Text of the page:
The Care and Feeding of Your Banker

© DragonImages - Fotolia.com

© DragonImages – Fotolia.com

A banking relationship is the same as any other relationship; you’ve got to work at it.

As I said in a previous post about banking relationships, there are multiple players in a bank. There is your account representative, who you can think of as the marketing person for the bank – their purpose is to sell you a loan. There is also the credit department, the people who do the evaluation to see if you qualify.

This is an important distinction. Just like how when we do a bid, the business development person is not necessarily the capture person, the person you initially work with to arrange a loan is not the one who makes the final decision.

Other people will be involved on your end as well. Your lawyers will need to talk to their lawyers, and your accounting people will also be involved.

To keep your credit intact you’ll need good relationships with all of these parties, and that means keeping communication open whether the news is good or bad.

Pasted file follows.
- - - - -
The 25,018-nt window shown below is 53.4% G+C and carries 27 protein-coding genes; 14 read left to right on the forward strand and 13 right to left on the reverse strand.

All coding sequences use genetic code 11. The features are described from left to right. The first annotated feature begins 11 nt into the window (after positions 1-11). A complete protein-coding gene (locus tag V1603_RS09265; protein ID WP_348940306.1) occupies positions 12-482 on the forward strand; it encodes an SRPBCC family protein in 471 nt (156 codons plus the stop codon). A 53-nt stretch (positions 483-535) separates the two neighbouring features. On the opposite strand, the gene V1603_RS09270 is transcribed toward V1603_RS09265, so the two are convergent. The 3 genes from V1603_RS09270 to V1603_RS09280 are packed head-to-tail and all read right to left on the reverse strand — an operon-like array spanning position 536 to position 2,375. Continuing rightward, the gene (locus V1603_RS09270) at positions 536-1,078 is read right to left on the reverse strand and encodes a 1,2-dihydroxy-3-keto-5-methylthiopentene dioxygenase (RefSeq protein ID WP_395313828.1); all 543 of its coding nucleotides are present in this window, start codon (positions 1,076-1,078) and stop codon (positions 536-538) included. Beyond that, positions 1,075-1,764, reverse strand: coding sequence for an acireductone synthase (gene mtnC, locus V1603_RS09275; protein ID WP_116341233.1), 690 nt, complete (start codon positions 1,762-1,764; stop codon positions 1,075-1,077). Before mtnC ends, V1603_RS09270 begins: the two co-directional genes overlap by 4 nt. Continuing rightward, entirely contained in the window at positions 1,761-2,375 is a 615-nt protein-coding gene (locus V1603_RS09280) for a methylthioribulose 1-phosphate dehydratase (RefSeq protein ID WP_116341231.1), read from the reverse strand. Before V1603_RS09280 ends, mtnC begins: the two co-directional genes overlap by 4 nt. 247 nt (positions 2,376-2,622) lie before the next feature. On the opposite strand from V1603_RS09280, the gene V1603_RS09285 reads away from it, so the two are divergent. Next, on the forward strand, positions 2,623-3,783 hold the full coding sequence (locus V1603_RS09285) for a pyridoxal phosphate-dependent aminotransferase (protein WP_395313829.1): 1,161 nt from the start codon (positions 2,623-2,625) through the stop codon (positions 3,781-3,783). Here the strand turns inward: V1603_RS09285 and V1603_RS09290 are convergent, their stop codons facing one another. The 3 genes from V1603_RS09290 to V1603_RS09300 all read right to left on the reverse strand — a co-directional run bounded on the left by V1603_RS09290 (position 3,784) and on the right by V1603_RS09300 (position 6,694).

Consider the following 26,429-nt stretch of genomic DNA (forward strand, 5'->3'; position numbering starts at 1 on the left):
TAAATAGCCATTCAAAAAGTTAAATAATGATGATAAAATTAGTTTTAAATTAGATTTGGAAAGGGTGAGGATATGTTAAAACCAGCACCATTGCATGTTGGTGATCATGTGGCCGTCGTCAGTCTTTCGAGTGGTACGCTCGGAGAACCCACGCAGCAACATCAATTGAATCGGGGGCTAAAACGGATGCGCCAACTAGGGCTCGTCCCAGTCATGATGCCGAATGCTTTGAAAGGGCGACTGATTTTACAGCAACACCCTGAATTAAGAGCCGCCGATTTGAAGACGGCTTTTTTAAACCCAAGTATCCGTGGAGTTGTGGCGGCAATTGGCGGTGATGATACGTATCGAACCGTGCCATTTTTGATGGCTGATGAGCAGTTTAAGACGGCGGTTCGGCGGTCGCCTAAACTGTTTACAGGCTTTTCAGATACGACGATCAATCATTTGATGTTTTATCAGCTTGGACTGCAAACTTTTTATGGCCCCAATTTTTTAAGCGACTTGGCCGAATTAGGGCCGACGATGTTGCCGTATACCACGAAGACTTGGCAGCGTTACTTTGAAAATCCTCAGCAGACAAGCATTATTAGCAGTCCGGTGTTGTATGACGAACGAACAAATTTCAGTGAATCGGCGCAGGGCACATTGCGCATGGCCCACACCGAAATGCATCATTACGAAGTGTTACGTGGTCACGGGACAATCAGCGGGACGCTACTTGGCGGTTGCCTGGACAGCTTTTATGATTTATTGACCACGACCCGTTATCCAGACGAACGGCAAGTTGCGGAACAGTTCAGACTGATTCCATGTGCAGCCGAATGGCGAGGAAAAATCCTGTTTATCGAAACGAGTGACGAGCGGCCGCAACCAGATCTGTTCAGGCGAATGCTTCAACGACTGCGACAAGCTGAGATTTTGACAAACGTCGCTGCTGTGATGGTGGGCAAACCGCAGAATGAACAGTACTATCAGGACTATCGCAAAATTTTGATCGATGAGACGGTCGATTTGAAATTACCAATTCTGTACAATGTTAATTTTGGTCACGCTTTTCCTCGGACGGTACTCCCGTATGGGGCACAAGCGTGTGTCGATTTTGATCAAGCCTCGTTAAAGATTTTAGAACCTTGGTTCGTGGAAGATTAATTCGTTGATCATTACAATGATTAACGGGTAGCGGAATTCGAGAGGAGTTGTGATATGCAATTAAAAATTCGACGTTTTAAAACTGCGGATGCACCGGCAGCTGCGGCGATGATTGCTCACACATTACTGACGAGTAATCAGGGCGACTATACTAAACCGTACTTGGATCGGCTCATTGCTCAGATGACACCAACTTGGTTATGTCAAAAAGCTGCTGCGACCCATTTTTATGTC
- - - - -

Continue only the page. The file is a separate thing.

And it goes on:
Let them know if bad news is coming

If you’re losing a contract or bid, or something else isn’t going as planned, let the bank know as soon as possible. It seems contrary because we always want to hold back on bad news, but bad news doesn’t need to mean the end of your banking relationship.

For example, let’s say you’re no longer able to make a covenant. You can still continue on together, the bank will just need to waive that covenant. Partner with them to get all of that worked out.

Share good news, but not the hype

Also talk about good news. But remember that the bank is lending to you based on your current situation and your current cash position, not on any hype that you may feel about your future.

There’s nothing wrong with talking to your banker about your prospects and what you’re bidding on, but never forget that whatever you bid on could be lost. The bank certainly won’t forget that. So don’t hype things that don’t really represent the true reality.

Every relationship takes care and feeding and your banking team is no different. Be honest and keep the lines of communication open. Help them to help you, because ultimately when you succeed, the bank wins too.


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